Wednesday, September 11, 2013

On Writing This Blog

The question keeps coming back: Why do I write this blog? Those who don't see the point wonder where I find the time. Those who appreciate what I do tells me to do it 'more professionally'. I have so far remained true to my original purpose of writing - to create a digital equivalent of a 'commonplace book' - to maintain a scrapbook of ideas and record my wonder. 

However, I agree that my occasional attempts of weighty posting - trying to write academic essays, for example - make things go off kilter. While these create a great timeline for me, something that reflects my state of thought at the time, that is no use to anyone reading the blog. While this blog indeed serves many purposes, being a record of my life is the most private of those and it is indeed unfair to impose the same on those who generously give me their time in reading and commenting on this blog.

In summary, then, I acknowledge that this blog, anything public for that matter, isn't mine any longer: Its public existence essentially makes it social. While I can, and do, control who gets to read this by highlighting some posts (and not others) on my profile on Linkedin, Facebook and other social media, I am not, and don't intend to be, in control of those who serendipitously stumble upon it, and those who choose to stay, signing up for email updates or follow this blog. Initially, these were friends I knew: Over the last eight years, this has come to include many people that I never met, but come to consider as friends. At sobering moments such as now, I recognise that this blog is no longer just mine.

Do I then start taking myself more seriously and try make this blog professional? I have wrestled with the question any times before and always decided to stay true to its haphazard, personal nature. While I am considering a career as a writer, I am not sure I want to turn this blog, a labour of love, into a professional exercise. That would be, in my mind, inauthentic. I have endeavoured so long to keep this advert-free, stayed out of various offers to commercial writing, and link exchanges (except straying a few times initially), because I wanted this place for being myself. I have come to consider even the unedited style, with the occasional grammatical errors, the mix of US-UK spellings, the brooding and complex sentences that I am not proud of, all part of that authenticity. In other words, in a strange reversal, this blog makes me who I am.

Personally, I am at a critical juncture in my life. I have lived the start-up life for about a year, a life of extreme sacrifices and swings of hope and despair, with the endless cycles of self-doubt and self-confidence. With time, though, such a life in precipice become habitual, bearable, almost commonplace. But this has also clarified many things that needed clarification in my mind - particularly, what I love, and what I should be doing in my life. Indeed, I don't have all the answers - don't know how I get to do what I would love to do, for example - nor such knowledge comes in neat packages giving me a career path. But, getting a sense of what's worthwhile is important, and it is surprisingly difficult when life follows a pre-set pattern and the trivial overwhelm the not-so-urgent.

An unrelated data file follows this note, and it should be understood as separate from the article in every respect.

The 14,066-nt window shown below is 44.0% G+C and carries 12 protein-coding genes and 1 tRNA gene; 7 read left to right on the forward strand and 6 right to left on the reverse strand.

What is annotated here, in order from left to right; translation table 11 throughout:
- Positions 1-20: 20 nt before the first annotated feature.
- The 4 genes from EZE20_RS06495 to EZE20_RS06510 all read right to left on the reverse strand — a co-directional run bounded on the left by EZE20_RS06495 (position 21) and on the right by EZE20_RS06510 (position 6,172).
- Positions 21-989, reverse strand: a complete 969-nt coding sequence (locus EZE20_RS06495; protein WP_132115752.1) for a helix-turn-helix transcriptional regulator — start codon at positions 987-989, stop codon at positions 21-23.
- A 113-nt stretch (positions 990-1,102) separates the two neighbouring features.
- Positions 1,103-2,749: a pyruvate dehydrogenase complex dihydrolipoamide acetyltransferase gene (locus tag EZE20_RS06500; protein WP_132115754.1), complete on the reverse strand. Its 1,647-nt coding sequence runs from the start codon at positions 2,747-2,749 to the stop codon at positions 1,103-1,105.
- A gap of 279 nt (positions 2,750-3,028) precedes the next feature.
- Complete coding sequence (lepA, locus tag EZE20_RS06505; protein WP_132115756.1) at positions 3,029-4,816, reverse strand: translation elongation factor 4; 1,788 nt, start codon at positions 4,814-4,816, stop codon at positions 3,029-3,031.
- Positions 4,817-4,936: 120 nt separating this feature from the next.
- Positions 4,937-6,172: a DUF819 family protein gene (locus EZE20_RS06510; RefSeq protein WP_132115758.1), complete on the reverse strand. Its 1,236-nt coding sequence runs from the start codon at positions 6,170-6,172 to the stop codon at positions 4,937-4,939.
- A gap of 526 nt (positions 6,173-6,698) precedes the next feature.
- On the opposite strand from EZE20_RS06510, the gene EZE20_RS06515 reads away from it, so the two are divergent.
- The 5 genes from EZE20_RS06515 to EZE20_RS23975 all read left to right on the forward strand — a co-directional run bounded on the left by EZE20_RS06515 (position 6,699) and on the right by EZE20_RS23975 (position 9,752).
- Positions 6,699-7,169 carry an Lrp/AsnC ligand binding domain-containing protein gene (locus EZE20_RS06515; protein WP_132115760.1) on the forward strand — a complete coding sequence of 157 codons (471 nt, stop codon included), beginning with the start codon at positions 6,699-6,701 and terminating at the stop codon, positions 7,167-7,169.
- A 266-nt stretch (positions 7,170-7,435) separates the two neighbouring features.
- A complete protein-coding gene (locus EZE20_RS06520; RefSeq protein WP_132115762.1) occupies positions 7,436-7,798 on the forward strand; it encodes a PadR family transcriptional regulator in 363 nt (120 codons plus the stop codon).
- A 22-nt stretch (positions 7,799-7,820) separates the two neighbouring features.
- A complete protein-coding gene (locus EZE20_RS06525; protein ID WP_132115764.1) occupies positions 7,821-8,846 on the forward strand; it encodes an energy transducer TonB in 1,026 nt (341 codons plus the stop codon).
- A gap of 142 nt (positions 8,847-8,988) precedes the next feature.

So, I possibly know three things: That I want to work in Education and the goal of my life will be to set up an institution, perhaps a Liberal Arts College, which will bring together the possibilities of creative thinking, disciplinary excellence and the power of technology-led innovation; that I would want to make my life, and this institution, global, steeped in values of openness, exchange and cooperation; and that I want to become a campaigner for this idea of education, shifting away from the values of 'money economy' and getting ready for the 'gift economy'. 

Not all of this is immediate: My current project is global, but this is neither about setting up liberal arts education nor about 'gift economy'. I am a suburban Londoner at this time, with boring regularity of routine and expectation. The life I seek to live is not about globe-trotting, which means peering out to different lands from five star hotel lounges, but rather full of travels on dusty roads, knowing other languages and seeking truth outside the proclamations of world leaders and English language media. I don't have a roadmap from here to there, but just a sense of direction; no skills, except perhaps my love of writing; and nothing in my past to be able to do this, except the track record of defying the gravity of my past all the time.

As I hit the road, then, metaphorically, it is time to reinvent my writing, though not necessarily my blog. I am starting to write different things, seeking out commissions and building a portfolio, as any aspiring writer will do. I am trying to change my style, making it more user-friendly by abandoning philosophical pretensions. I am considering taking up studies again, one final time, to complete a Research Degree, once the U-Aspire project has truly commenced. Amid all this, I have decided to preserve this blog as it is: Personal, a labour of love, full of errors but straight from the heart. Expect less of scholarly pretensions then, and more of my personal story: I didn't forget that this is why I started writing the blog.    

2 comments:

Tania Gooptu said...

I like the the brooding and complex sentences part! That maintains the authenticity as you pointed out. A very Bengali authenticity may I add.

love,
Tania

Supriyo Chaudhuri said...

Tania

Right as always: I missed that Bengali bit - but know now :)

Supriyo

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